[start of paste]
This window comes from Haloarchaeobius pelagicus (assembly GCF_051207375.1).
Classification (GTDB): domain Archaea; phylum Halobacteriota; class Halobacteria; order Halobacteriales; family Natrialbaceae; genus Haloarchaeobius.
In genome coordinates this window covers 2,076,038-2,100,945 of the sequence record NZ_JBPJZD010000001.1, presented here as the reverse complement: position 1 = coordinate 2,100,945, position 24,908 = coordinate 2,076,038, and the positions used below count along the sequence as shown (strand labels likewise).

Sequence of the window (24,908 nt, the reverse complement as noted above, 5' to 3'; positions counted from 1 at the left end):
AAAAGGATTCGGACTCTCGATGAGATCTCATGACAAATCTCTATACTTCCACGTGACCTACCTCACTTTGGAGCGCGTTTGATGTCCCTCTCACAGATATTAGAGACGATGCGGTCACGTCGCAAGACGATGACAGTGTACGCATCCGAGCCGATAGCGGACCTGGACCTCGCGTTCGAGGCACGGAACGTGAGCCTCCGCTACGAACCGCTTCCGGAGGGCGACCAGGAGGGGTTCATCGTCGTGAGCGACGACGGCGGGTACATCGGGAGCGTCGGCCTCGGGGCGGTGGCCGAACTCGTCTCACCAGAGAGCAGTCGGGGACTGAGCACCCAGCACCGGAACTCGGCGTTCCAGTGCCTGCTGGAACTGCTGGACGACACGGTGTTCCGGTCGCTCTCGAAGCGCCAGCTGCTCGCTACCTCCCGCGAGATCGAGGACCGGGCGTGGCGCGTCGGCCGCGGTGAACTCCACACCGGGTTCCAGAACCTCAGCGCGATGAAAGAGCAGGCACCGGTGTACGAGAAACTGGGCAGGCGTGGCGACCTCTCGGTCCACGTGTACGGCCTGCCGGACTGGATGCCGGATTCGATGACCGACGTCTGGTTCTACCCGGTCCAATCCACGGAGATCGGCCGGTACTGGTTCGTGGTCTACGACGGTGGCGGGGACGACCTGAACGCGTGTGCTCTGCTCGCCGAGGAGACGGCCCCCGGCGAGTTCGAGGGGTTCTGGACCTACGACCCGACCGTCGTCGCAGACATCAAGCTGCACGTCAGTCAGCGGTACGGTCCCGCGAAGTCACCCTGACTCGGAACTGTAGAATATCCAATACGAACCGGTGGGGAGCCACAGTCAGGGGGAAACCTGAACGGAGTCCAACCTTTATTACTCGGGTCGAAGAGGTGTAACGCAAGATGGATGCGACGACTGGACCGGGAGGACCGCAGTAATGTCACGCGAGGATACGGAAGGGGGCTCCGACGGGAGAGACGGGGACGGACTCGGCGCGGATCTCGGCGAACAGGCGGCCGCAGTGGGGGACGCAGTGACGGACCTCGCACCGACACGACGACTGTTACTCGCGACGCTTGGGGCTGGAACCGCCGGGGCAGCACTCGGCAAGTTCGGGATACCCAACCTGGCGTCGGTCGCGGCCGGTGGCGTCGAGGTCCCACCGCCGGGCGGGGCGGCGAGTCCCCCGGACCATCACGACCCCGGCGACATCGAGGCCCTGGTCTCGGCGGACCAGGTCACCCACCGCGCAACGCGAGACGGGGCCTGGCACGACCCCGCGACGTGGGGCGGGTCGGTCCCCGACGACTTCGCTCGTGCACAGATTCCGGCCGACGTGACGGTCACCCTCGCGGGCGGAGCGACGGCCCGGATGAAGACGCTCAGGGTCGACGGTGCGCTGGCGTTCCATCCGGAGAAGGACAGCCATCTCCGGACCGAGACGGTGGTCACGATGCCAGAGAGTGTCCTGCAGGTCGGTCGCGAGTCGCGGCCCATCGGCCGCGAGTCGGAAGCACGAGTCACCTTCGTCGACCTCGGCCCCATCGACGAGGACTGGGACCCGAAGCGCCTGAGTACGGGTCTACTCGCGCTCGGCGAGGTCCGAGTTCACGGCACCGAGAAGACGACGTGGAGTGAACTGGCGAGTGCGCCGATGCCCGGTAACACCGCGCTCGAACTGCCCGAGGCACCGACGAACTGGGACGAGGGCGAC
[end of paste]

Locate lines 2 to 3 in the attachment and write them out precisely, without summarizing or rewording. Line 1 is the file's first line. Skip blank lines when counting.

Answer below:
Classification (GTDB): domain Archaea; phylum Halobacteriota; class Halobacteria; order Halobacteriales; family Natrialbaceae; genus Haloarchaeobius.
In genome coordinates this window covers 2,076,038-2,100,945 of the sequence record NZ_JBPJZD010000001.1, presented here as the reverse complement: position 1 = coordinate 2,100,945, position 24,908 = coordinate 2,076,038, and the positions used below count along the sequence as shown (strand labels likewise).